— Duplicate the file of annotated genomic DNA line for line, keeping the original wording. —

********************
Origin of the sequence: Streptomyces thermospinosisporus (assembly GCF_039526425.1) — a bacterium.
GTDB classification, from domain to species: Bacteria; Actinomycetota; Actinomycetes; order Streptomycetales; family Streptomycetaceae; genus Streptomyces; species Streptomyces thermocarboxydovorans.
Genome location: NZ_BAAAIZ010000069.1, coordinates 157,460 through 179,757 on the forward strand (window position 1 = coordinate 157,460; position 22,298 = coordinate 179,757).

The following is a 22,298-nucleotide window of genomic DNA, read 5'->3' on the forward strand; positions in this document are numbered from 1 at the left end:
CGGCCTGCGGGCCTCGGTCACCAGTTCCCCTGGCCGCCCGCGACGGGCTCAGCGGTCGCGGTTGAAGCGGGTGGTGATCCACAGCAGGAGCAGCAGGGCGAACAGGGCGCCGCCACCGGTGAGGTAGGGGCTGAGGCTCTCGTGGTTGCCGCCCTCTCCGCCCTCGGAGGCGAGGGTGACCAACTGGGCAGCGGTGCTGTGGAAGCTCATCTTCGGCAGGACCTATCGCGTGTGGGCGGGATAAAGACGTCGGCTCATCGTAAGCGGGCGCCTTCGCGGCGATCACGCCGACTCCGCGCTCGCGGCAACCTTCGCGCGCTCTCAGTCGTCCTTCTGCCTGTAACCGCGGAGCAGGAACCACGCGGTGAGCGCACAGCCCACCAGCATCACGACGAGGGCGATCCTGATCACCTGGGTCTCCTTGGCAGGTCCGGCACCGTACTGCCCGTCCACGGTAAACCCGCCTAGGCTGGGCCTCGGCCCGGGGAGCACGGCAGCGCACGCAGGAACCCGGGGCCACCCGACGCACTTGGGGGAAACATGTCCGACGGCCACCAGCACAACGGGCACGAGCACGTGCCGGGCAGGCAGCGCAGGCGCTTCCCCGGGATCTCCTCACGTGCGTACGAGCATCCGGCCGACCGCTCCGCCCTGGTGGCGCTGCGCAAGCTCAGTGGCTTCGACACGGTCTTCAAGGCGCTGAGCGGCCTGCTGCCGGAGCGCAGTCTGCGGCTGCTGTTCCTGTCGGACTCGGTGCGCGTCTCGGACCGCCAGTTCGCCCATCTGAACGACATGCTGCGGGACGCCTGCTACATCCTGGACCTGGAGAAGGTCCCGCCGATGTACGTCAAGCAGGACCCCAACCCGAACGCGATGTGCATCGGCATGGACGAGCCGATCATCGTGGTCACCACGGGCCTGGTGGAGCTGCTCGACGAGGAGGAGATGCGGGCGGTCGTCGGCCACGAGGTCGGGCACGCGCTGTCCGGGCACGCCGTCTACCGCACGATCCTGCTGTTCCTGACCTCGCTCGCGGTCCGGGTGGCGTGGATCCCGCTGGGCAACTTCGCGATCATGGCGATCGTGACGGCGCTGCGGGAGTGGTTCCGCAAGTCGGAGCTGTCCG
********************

Origin of the sequence: Streptomyces thermospinosisporus (assembly GCF_039526425.1) — a bacterium.
GTDB classification, from domain to species: Bacteria; Actinomycetota; Actinomycetes; order Streptomycetales; family Streptomycetaceae; genus Streptomyces; species Streptomyces thermocarboxydovorans.
Genome location: NZ_BAAAIZ010000069.1, coordinates 157,460 through 179,757 on the forward strand (window position 1 = coordinate 157,460; position 22,298 = coordinate 179,757).

The following is a 22,298-nucleotide window of genomic DNA, read 5'->3' on the forward strand; positions in this document are numbered from 1 at the left end:
CGGCCTGCGGGCCTCGGTCACCAGTTCCCCTGGCCGCCCGCGACGGGCTCAGCGGTCGCGGTTGAAGCGGGTGGTGATCCACAGCAGGAGCAGCAGGGCGAACAGGGCGCCGCCACCGGTGAGGTAGGGGCTGAGGCTCTCGTGGTTGCCGCCCTCTCCGCCCTCGGAGGCGAGGGTGACCAACTGGGCAGCGGTGCTGTGGAAGCTCATCTTCGGCAGGACCTATCGCGTGTGGGCGGGATAAAGACGTCGGCTCATCGTAAGCGGGCGCCTTCGCGGCGATCACGCCGACTCCGCGCTCGCGGCAACCTTCGCGCGCTCTCAGTCGTCCTTCTGCCTGTAACCGCGGAGCAGGAACCACGCGGTGAGCGCACAGCCCACCAGCATCACGACGAGGGCGATCCTGATCACCTGGGTCTCCTTGGCAGGTCCGGCACCGTACTGCCCGTCCACGGTAAACCCGCCTAGGCTGGGCCTCGGCCCGGGGAGCACGGCAGCGCACGCAGGAACCCGGGGCCACCCGACGCACTTGGGGGAAACATGTCCGACGGCCACCAGCACAACGGGCACGAGCACGTGCCGGGCAGGCAGCGCAGGCGCTTCCCCGGGATCTCCTCACGTGCGTACGAGCATCCGGCCGACCGCTCCGCCCTGGTGGCGCTGCGCAAGCTCAGTGGCTTCGACACGGTCTTCAAGGCGCTGAGCGGCCTGCTGCCGGAGCGCAGTCTGCGGCTGCTGTTCCTGTCGGACTCGGTGCGCGTCTCGGACCGCCAGTTCGCCCATCTGAACGACATGCTGCGGGACGCCTGCTACATCCTGGACCTGGAGAAGGTCCCGCCGATGTACGTCAAGCAGGACCCCAACCCGAACGCGATGTGCATCGGCATGGACGAGCCGATCATCGTGGTCACCACGGGCCTGGTGGAGCTGCTCGACGAGGAGGAGATGCGGGCGGTCGTCGGCCACGAGGTCGGGCACGCGCTGTCCGGGCACGCCGTCTACCGCACGATCCTGCTGTTCCTGACCTCGCTCGCGGTCCGGGTGGCGTGGATCCCGCTGGGCAACTTCGCGATCATGGCGATCGTGACGGCGCTGCGGGAGTGGTTCCGCAAGTCGGAGCTGTCCG